When you run Makefile.PL in the DBI distribution it looks at the 44 test files and generates 141 new test files with various combinations of contexts. These generated test files look something like this:

#!perl -w
$ENV{DBI_AUTOPROXY} = 'dbi:Gofer:transport=null;policy=pedantic';
END { delete $ENV{DBI_AUTOPROXY}; }; # for VMS
END { delete $ENV{DBI_PUREPERL}; }; # for VMS
require './t/06attrs.t';

They setup a ‘context’ and then execute the original test. In this case the context is DBD::Gofer + DBI::PurePerl.

This arrangement has proved to be extremely effective. I’ve frequently made a change to the DBI and forgotten to make corresponding changes to DBD::Gofer and/or DBI::PurePerl, only to be forcefully reminded by the tests which worked for plain-DBI failing noisily when run in the extra test contexts.

It was clear that something like this was needed for the DBI Test project. We wanted to generate test variants not only for DBI::PurePerl and DBD::Gofer but also each available database driver. Each driver might also want to add test variants of their own. (DBD::DBM, for example, supports a number of DBM backends and serialization formats that all need testing in combination).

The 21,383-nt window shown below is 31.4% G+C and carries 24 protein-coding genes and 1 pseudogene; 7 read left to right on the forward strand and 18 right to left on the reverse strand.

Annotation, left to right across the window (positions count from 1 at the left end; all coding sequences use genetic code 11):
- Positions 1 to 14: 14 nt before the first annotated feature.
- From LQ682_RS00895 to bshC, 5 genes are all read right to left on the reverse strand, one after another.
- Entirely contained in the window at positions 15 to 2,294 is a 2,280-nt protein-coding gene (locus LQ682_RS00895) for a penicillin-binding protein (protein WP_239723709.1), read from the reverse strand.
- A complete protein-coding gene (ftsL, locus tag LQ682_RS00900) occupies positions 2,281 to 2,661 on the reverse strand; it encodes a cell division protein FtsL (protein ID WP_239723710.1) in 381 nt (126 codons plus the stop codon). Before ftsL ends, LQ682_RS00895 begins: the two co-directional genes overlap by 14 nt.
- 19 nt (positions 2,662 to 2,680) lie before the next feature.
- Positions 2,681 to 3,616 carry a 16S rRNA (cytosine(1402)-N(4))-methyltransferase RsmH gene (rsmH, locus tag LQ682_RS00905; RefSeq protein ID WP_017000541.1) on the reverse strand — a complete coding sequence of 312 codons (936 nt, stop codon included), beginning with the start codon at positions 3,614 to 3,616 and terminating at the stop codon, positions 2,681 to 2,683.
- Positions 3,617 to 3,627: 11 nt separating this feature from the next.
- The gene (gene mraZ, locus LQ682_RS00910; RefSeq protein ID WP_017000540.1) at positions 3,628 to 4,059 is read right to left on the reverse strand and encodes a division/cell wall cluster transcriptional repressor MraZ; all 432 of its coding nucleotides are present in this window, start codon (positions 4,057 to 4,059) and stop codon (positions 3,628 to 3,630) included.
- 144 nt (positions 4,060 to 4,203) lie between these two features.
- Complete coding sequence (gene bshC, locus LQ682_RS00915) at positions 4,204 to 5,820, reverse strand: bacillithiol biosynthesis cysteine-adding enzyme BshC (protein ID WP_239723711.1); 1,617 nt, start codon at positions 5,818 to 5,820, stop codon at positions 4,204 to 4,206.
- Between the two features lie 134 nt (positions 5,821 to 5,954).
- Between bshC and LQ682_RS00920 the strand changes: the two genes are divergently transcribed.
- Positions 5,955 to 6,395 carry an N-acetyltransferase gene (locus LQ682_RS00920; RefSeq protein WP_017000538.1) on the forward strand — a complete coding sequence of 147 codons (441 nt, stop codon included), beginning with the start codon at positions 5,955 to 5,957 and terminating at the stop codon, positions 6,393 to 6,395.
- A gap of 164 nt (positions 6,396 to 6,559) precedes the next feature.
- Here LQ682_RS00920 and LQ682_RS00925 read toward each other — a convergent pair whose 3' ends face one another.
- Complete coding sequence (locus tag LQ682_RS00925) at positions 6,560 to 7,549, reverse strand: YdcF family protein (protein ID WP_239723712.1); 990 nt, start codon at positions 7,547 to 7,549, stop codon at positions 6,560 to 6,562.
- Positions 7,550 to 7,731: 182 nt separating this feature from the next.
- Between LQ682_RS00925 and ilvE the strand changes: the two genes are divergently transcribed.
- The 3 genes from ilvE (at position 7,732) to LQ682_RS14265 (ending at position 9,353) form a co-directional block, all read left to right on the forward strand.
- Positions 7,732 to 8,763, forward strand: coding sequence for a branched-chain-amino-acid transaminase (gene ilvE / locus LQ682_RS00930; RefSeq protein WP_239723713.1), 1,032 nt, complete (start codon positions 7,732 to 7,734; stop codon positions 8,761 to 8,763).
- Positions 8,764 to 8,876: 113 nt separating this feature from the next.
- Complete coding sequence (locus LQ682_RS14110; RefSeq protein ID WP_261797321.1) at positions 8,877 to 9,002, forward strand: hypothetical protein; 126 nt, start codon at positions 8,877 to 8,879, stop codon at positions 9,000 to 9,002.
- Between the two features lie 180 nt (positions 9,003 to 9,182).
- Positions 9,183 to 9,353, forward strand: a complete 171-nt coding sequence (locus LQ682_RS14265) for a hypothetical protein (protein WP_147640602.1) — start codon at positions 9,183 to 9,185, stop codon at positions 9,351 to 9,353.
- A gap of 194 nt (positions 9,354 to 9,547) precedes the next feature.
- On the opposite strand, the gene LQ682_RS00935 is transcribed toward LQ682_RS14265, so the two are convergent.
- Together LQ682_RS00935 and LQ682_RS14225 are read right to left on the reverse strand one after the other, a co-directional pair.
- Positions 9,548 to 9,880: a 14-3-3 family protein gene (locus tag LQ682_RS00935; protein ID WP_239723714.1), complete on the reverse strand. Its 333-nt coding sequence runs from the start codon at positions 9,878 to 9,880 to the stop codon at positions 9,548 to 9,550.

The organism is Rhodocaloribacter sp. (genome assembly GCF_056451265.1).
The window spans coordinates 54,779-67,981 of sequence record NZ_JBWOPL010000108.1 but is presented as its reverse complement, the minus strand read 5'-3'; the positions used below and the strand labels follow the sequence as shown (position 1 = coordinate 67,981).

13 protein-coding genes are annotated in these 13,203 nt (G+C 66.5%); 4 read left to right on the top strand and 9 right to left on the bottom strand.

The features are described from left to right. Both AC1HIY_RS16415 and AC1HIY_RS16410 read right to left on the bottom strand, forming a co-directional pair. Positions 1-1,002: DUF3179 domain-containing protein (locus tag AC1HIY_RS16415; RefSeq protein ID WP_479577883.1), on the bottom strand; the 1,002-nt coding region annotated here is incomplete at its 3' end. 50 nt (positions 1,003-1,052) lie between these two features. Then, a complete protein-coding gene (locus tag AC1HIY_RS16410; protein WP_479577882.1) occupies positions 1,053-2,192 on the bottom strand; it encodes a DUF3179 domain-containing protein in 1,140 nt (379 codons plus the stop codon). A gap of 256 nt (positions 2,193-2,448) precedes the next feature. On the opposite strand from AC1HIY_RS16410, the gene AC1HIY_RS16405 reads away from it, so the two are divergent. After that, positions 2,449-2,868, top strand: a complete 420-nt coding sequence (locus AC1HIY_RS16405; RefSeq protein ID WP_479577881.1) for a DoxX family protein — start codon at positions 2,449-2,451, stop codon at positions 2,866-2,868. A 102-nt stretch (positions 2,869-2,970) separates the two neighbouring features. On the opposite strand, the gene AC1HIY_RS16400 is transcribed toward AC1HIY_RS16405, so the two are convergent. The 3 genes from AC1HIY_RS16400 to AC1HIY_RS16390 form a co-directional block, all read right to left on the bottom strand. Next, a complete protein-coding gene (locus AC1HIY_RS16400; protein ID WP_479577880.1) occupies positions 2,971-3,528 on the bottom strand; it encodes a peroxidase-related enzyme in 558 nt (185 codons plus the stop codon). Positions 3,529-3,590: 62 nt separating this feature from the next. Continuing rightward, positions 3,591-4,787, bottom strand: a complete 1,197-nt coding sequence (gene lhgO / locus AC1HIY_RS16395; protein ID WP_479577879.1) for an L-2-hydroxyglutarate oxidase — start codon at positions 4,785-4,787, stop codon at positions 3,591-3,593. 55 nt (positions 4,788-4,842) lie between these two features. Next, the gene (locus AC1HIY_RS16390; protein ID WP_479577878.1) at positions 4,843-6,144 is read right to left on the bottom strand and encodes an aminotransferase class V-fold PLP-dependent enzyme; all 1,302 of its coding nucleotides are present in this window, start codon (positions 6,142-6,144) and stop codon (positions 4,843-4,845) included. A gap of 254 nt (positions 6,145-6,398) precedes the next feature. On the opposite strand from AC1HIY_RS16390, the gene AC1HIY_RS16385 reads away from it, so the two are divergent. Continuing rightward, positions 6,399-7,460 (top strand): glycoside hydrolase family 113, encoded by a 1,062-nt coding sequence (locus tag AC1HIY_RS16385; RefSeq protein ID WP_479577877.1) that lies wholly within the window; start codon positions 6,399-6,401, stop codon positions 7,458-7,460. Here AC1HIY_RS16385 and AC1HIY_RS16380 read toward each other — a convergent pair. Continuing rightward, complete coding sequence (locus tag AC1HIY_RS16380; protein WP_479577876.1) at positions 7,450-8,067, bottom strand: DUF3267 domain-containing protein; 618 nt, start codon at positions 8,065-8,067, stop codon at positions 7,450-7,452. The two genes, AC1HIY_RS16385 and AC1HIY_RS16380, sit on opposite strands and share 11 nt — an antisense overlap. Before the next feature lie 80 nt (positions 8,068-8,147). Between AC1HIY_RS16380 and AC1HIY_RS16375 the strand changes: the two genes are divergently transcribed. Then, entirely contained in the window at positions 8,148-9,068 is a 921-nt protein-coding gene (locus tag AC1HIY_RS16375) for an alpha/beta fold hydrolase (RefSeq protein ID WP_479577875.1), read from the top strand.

After lots of experimentation and refactoring the relevant logic was extracted out into the Data::Tumbler and Test::WriteVariants modules, generalised, polished up and released during the hackathon.

For some reason I struggle when trying to explain what Data::Tumbler is or does. The summary in the documentation says “Dynamic generation of nested combinations of variants”, which is a bit of a mouthful.

It’s basically a single simple subroutine that recurses into itself driven by the results of calling provider callbacks. As it recurses it builds up a path and a context from the keys and values returned by the providers.

The provider callbacks are passed the current path and context plus a cloned copy of a payload which they can edit. Because it’s cloned, any changes made to the payload will only be visible to any later providers and the consumer.

The recursion bottoms-out when there are no more providers. At this point a consumer callback is called with the current path, context, and payload.